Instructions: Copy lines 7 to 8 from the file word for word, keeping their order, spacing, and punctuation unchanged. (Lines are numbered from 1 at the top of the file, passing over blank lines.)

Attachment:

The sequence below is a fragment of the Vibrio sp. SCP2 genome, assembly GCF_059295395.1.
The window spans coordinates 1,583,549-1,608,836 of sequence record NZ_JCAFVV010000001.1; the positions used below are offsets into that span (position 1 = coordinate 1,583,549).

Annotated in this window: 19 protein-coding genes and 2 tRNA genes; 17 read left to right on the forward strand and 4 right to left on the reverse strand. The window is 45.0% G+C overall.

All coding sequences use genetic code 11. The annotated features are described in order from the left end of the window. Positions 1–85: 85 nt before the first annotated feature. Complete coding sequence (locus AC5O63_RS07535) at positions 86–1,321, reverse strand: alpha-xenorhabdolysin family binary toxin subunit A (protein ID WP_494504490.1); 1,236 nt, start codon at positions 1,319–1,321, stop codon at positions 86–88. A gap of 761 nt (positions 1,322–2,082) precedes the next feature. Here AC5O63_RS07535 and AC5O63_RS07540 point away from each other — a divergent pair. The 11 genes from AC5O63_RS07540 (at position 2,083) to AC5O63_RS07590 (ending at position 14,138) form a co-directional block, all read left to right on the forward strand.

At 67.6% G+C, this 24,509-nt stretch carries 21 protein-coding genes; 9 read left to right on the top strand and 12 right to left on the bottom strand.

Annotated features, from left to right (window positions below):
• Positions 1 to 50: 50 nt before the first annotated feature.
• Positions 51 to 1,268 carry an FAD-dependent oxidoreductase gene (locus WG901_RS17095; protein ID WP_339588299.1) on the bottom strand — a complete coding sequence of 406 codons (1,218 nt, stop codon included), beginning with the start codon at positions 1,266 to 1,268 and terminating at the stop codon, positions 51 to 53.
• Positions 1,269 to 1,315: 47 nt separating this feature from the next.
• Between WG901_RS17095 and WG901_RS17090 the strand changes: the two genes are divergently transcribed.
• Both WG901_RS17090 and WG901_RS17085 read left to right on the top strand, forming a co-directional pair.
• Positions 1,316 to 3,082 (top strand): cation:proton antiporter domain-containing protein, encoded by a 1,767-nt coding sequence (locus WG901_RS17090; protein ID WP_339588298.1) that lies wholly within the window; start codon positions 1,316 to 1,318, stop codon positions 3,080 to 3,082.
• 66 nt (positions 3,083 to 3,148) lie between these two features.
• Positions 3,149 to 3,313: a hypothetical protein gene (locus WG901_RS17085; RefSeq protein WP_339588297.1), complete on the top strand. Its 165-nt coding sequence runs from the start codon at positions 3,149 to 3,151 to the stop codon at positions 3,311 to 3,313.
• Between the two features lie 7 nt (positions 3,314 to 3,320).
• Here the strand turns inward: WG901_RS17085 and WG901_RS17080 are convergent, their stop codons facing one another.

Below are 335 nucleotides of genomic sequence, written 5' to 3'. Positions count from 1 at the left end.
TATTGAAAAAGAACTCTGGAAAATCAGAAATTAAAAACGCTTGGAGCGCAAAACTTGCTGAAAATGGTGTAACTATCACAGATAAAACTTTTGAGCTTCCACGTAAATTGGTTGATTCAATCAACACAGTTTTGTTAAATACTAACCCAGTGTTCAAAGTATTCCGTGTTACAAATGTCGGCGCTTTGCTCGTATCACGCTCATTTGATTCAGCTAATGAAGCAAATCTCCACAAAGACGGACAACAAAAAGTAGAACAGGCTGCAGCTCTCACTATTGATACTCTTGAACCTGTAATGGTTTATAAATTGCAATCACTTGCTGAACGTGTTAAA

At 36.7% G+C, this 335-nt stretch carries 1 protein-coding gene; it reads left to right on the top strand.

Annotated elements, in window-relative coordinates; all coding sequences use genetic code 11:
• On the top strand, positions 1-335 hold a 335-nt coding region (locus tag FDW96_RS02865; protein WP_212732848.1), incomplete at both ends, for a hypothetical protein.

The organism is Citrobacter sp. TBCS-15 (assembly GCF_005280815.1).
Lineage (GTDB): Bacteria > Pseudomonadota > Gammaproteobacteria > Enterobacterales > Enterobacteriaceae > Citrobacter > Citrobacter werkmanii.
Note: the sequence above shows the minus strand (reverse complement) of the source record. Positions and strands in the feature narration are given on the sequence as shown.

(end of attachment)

• Positions 1 to 50: 50 nt before the first annotated feature.
• Positions 51 to 1,268 carry an FAD-dependent oxidoreductase gene (locus WG901_RS17095; protein ID WP_339588299.1) on the bottom strand — a complete coding sequence of 406 codons (1,218 nt, stop codon included), beginning with the start codon at positions 1,266 to 1,268 and terminating at the stop codon, positions 51 to 53.